If having 3.74% level of Omega-3 in your blood plasma can give you prostate cancer, then all Japanese should be long dead. And Kiwis (New Zealanders, with their low Omega-3 intake,) should live forever.

But the Japanese are doing just fine, thank you. And New Zealanders are, well, somewhat depressed. Proof here, here and here.

Japanese fish consumption and prostate health

This graph is another example of correlation – the two lines in this graph may or may not be related – we don’t know. But if true, it tells a completely different story than this study.

 

FACT: The study does not say if the people ate fish or took fish oil supplements. The authors did not ask. And we may never know. Yet the senior author, Dr. Alan Kristal was quoted as saying “We’ve shown once again that use of nutritional supplements may be harmful.”

My opinion: Really? Seriously, Doc, really? Where’s the proof? Your own data showed no such evidence. Where I come from, there is a word for this: bias.

Axe, meet grind.

In the Framingham Study, those NOT taking fish oil supplements measured in at 5.2% Omega-3 level. And those taking supplements had 7.5%.

Given that in other population studies, those not taking fish oil had Omega-3 levels of 5.2% and those in this study with ‘high grade’ cancer had only 3.74%, tells me that the participants in this study were almost certainly not taking fish oil supplements.

It is also entirely possible that the people who got cancer started taking fish oil in an effort to get healthy – nobody knows since this is not something the study controlled.

If you’re a prostate cancer researcher, you may want to know that:

  • the study did not account for how often patients had a prostate-specific antigen (PSA) test
  • did not account for how that PSA test was managed
  • did not account for whether they had a prostate biopsy, or how the prostate biopsy was done

When the control group is invalid, the results are invalid.

You’re supposed to start with an open mind, then develop a hypothesis, you isolate variables and test your hypothesis/prove causality. The authors have done none of the above.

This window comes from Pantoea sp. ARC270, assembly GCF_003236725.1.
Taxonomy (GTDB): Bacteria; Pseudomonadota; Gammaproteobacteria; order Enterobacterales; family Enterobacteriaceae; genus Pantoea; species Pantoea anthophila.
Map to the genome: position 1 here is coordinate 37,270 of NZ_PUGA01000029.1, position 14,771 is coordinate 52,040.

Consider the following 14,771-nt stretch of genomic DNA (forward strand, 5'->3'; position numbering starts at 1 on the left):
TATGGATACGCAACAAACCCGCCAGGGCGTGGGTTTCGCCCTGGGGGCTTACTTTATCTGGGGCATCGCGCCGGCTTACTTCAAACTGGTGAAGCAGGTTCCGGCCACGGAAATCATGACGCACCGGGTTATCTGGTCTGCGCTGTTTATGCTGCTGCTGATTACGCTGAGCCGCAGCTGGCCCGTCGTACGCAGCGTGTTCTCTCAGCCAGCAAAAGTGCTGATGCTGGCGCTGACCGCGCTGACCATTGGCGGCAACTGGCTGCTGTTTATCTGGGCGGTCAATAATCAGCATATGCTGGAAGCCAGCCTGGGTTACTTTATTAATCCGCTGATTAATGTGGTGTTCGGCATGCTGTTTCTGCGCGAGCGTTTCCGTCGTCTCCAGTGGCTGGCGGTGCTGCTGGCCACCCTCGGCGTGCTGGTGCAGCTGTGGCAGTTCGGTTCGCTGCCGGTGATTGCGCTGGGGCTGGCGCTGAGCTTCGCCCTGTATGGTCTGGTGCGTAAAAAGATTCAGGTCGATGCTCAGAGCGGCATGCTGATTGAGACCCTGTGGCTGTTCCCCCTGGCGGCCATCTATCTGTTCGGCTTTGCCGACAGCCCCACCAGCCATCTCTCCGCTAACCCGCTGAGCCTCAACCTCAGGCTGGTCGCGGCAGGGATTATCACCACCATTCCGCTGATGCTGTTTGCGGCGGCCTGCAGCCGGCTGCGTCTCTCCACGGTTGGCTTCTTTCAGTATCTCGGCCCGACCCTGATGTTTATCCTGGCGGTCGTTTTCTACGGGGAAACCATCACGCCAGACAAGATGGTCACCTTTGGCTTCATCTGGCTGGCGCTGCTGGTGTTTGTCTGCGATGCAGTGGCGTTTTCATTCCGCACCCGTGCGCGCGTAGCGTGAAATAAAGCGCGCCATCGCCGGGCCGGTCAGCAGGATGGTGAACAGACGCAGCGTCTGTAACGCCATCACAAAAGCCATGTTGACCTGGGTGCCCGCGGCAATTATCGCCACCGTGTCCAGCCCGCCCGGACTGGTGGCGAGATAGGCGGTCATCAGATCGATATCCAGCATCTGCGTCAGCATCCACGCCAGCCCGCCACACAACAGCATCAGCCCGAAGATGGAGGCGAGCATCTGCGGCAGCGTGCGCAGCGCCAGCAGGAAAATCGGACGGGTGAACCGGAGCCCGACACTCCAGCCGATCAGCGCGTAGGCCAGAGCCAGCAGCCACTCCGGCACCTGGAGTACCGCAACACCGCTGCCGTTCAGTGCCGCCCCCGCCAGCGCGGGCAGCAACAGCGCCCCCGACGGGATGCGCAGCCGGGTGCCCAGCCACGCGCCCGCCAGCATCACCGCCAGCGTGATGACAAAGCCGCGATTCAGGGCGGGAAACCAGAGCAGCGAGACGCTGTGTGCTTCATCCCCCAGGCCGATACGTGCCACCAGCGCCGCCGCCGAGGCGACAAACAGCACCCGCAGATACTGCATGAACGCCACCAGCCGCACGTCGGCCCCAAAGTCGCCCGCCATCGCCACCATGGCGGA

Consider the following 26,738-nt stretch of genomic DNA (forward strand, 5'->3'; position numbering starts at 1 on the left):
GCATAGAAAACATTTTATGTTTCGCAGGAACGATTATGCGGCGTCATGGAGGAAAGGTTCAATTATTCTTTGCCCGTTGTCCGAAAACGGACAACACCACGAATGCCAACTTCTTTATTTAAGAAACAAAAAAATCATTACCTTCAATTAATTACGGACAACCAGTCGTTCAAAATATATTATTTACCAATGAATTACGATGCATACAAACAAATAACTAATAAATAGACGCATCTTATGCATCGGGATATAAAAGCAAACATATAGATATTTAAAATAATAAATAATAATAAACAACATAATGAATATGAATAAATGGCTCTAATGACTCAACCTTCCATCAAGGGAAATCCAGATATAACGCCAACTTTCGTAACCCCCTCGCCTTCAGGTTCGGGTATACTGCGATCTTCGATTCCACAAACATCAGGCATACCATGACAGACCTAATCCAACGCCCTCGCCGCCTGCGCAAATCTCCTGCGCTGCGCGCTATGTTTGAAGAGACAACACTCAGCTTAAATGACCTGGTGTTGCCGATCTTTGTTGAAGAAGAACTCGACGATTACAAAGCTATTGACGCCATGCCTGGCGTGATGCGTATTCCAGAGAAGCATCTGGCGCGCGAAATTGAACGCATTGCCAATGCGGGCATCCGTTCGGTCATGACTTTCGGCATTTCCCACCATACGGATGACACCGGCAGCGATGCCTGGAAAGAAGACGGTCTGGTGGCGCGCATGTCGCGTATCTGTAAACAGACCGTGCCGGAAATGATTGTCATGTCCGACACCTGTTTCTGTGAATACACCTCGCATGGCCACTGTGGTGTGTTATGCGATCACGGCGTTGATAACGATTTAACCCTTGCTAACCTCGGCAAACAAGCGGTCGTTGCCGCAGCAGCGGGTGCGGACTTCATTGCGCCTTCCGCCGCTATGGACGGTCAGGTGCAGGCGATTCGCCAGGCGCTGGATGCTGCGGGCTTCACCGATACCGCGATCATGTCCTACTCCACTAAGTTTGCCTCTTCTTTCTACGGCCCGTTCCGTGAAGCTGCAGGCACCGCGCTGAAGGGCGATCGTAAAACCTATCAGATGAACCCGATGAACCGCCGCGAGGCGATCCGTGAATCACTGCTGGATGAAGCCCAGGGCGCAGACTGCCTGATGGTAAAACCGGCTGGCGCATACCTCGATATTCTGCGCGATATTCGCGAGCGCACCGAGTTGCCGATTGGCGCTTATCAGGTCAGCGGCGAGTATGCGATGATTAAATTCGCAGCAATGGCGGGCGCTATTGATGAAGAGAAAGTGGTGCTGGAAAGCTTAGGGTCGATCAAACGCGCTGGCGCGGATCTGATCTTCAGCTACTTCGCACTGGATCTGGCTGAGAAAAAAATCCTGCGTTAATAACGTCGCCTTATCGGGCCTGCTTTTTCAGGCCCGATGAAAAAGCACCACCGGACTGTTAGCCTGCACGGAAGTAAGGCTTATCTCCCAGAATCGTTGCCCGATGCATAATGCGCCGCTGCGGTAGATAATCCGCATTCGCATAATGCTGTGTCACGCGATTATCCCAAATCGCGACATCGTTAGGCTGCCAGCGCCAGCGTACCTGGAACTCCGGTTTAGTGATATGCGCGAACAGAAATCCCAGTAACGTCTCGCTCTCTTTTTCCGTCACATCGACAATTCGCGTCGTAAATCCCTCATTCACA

fish oil dosage quote

“We’ve shown once again that use of nutritional supplements may be harmful.”

fish oil prostate kristal
- Dr. Alan Kristal, senior author of the study implicating supplements even though supplements were not part of the study. There is no data in the study to indicate where the blood Omega-3 came from. Omega-3 levels of study participants were much lower than populations who do not take fish oil supplements.

fish oil dosage quote

The media circus around this study plays along with this researcher’s irresponsibility and contradicts statements made by a slightly less irresponsible coauthor (Dr. Brasky.)

I don’t think the authors are unaware that they cannot make these statement. It’s not ignorance. It’s just career advancement. This kind of media attention brings funding and ensures job promotions, tenure-ship and all-around back-slapping.

And the media? Well, fear-mongering sells. And in a media circus, it’s always the supplement that gets taken out back and shot.

For what it’s worth, it is much better to get your Omega-3 from fish than from supplements.

A press release…for a scientific paper?!

Big events of commerce and culture get press releases and public relations mangers. But a press release for a scientific paper? Seriously? That’s very bizarre calculated!

Since lack of proof and scientific protocol would not allow them to say ‘Supplements are bad for you’ in the paper itself, they bought a press release to do so. 

FACT (geek alert!): the study used Cox Proportional Hazard method for statistical analysis.
My opinion: I took two courses in statistics while in grad school. I barely passed. I find statistics far less interesting than watching C-SPAN on mute. So I’m no expert. But I know enough to know that Cox analysis is best used for steady-state drug ingredients, not a nutritional component that changes with the wind.